Author
 Title
 "A terrible piece of bad metaphysics"? Towards a history of abstraction in nineteenth and early twentiethcentury probability theory, mathematics and logic
 Supervisors
 Award date
 1 October 2015
 Number of pages
 624
 ISBN
 9789082419801
 Document type
 PhD thesis
 Faculty
 Faculty of Humanities (FGw)
 Institute
 Amsterdam School for Cultural Analysis (ASCA)
 Abstract

This dissertation provides a contribution to a new history of exact thought in which the existence of a break between "nonmodern" and "modern" abstraction is put forward to account for the possibility of the "modernization" of probability theory, mathematics and logic during the 19th and early 20thcentury. The articles that make up the dissertation are all concerned not with the "modern" idea of a formal axiomatic system as such, but with what allowed it to become conceivable and they understand the way in which this came about not from the perspective of the "modern" but from that of the "nonmodern".
The articles can be read on four different levels  the first two of which form the main body of the text. Firstly, as detailed historical studies of the work of "nonmodern" probabilists, mathematicians and logicians (ca. 18301930). Secondly, as an elaboration of a general view of "nonmodern" conceptions of probability theory, mathematics and logic  a negative characterization which suggests that the later modifications of some of the ideas of "nonmoderns" were unthinkable for them given the foundations of their position. Thirdly, as a contribution to a postKuhnian history of "modernization" in these realms of exact thought which evokes, fourthly, a theoretization of the philosophical "break" in abstraction that underlies the "modernist transformation."
 Permalink
 http://hdl.handle.net/11245/1.492352
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Thesis (complete)

Front matter

Introduction

Part 1, Section 1: Logicist, idealist and quasiempiricist probability

Chapter 1: The objective and the subjective in midnineteenthcentury British probability theory

Chapter 2: Remarks on the idealist and empiricist interpretation of frequentism: Robert Leslie Ellis versus John Venn

Part 1, Section 2: Robert Leslie Ellis: probability theory and idealism

Chapter 3: Robert Leslie Ellis’s work on philosophy of science and the foundations of probability theory

Chapter 4: Robert Leslie Ellis, William Whewell and Kant: the role of Rev. H.F.C. Logan

Part 1, Section 3: John Venn: probability theory and induction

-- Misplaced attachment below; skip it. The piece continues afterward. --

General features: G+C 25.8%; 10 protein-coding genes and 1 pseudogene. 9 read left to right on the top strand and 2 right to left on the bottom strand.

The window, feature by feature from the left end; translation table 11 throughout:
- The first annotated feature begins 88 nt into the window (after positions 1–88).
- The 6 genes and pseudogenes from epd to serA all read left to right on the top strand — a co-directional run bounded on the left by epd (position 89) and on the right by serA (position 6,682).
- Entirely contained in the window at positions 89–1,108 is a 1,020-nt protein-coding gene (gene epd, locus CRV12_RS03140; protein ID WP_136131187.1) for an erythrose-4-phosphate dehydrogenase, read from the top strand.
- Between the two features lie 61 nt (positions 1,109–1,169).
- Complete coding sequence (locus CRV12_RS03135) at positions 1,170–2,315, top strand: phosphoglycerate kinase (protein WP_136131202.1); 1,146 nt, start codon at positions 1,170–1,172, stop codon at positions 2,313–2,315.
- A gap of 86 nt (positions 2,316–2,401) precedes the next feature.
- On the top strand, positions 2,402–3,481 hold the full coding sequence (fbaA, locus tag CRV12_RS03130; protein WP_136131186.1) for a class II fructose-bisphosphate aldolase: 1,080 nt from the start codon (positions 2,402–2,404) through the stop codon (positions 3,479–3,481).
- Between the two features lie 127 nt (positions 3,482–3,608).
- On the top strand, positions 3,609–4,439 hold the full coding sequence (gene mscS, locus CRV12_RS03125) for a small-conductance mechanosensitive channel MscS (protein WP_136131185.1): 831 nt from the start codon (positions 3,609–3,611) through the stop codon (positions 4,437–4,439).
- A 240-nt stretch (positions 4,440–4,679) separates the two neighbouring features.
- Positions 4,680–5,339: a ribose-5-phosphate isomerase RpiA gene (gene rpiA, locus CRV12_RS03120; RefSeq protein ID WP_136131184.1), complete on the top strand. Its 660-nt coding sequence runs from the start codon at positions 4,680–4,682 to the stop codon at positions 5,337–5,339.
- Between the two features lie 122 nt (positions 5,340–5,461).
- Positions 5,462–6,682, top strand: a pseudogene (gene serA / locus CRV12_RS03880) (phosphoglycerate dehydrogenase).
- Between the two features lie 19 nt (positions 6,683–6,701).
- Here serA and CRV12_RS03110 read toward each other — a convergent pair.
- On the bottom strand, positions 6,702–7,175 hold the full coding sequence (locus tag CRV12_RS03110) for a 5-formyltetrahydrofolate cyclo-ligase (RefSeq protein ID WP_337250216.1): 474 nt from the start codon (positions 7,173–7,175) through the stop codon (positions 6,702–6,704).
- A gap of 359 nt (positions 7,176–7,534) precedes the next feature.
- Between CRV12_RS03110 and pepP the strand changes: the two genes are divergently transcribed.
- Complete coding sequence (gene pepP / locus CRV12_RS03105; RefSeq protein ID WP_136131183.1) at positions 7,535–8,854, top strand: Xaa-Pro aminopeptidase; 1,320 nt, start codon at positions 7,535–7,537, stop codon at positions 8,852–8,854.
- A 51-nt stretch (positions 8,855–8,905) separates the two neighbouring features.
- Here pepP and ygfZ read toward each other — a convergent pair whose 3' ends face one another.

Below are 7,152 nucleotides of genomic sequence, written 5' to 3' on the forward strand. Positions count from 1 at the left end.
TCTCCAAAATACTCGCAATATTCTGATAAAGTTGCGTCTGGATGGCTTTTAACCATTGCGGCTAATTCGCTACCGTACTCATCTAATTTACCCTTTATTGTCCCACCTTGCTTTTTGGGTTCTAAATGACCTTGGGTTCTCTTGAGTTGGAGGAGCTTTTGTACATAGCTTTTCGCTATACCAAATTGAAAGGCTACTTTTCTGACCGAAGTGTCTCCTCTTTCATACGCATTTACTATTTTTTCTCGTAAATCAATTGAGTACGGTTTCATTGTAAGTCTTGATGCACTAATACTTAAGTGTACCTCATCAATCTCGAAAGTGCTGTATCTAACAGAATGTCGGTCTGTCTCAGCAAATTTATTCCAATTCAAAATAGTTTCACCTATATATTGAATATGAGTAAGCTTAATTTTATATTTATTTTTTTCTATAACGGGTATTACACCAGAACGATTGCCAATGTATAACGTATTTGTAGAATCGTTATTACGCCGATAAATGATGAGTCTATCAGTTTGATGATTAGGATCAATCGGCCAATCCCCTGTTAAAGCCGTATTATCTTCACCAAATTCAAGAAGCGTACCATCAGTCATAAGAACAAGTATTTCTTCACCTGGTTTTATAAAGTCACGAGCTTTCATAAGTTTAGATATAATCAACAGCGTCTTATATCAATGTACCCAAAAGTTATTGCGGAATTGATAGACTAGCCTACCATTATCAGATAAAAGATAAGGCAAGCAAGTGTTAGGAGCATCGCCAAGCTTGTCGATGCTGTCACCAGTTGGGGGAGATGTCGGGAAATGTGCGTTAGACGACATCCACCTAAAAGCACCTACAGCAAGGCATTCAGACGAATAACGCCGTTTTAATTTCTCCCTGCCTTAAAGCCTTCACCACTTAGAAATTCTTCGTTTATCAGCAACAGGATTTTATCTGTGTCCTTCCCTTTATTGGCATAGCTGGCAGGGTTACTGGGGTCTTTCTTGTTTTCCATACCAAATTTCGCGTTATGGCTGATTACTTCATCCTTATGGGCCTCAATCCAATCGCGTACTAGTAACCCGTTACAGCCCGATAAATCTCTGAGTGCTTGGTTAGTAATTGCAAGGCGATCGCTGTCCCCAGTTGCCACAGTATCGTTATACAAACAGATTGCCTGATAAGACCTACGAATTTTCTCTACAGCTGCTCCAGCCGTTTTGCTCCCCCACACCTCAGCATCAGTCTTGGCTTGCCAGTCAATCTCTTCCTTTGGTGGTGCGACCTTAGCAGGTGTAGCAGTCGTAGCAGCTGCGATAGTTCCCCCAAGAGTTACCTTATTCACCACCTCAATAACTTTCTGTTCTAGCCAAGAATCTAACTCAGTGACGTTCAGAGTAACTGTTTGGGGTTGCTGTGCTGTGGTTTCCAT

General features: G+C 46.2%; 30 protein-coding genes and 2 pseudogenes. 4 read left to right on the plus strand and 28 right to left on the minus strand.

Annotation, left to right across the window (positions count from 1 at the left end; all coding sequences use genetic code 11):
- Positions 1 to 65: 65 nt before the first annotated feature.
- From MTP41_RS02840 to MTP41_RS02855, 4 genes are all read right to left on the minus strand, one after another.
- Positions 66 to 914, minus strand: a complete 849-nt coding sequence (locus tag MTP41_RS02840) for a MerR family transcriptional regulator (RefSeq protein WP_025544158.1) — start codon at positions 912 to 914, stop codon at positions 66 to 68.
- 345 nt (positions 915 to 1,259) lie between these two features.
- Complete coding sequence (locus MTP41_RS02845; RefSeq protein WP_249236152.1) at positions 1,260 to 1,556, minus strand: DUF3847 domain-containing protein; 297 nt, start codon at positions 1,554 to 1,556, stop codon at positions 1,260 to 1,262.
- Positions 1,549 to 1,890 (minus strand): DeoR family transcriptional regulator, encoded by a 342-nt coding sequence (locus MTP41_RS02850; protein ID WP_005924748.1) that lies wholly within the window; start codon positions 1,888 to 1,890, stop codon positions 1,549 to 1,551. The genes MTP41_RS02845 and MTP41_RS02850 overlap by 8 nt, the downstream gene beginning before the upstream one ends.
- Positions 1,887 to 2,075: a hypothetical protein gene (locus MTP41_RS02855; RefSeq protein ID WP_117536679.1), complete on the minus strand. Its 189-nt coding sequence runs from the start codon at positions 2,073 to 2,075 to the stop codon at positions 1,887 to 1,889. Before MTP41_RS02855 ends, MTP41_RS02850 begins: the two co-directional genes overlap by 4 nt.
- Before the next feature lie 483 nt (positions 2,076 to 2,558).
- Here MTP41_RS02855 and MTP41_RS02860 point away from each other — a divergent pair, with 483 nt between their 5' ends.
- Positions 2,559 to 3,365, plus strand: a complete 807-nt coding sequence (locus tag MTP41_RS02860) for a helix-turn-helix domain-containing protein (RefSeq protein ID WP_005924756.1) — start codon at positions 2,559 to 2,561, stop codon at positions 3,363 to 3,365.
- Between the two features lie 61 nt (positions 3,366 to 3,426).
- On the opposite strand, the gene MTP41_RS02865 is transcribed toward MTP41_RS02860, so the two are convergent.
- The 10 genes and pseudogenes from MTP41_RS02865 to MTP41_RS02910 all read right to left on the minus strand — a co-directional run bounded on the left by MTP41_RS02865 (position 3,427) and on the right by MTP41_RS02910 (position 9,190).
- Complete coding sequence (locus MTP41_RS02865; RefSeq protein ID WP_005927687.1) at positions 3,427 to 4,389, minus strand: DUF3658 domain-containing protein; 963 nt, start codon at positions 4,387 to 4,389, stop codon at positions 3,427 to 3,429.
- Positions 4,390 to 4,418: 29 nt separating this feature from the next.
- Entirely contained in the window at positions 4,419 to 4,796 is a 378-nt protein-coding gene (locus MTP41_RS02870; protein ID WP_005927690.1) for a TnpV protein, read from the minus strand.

Chapter 5: John Venn’s hypothetical infinite frequentism and logic

Chapter 6: “A modified acceptance of Mr. Mill’s view”: John Venn on the nature of inductive logic and the syllogism

Part 1, Section 4: British symbolic logic and algebra: the limits of abstraction

Chapter 7: John Venn on the foundations of symbolic logic: a nonconceptualist Boole

Chapter 8: Duncan Farquharson Gregory and Robert Leslie Ellis: second generation reformers of British mathematics

Chapter 9: Duncan F. Gregory, William Walton and the development of British algebra: ‘algebraical geometry’, ‘geometrical algebra’, abstraction

Part 2, Section 1: David Hilbert and Richard von Mises: the axiomatization of probability theory as a natural science

Chapter 10: The place of probability in Hilbert’s axiomatization of physics, ca. 19001926

Chapter 11: Richard von Mises’s philosophy of probability and mathematics: a historical reconstruction

Part 2, Section 2: Moscow mathematics: formalism, intuitionism and the search for mathematical content

Chapter 12: On Aleksandr Iakovlevich Khinchin’s paper ‘Ideas of intuitionism and the struggle for a subject matter in contemporary mathematics’

Chapter 12  Appendix: ‘Ideas of intuitionism and the struggle for a subject matter in contemporary mathematics’ (1926)

Part 2, Section 3: Moscow probability theory: toward the Grundbegriffe

Chapter 13: On Aleksandr Iakovlevich Khinchin’s paper ‘Mises’ theory of probability and the principles of statistical physics’

Chapter 13  Appendix: ‘Mises’ theory of probability and the principles of statistical physics’ (1929)

Concluding remarks

Back matter

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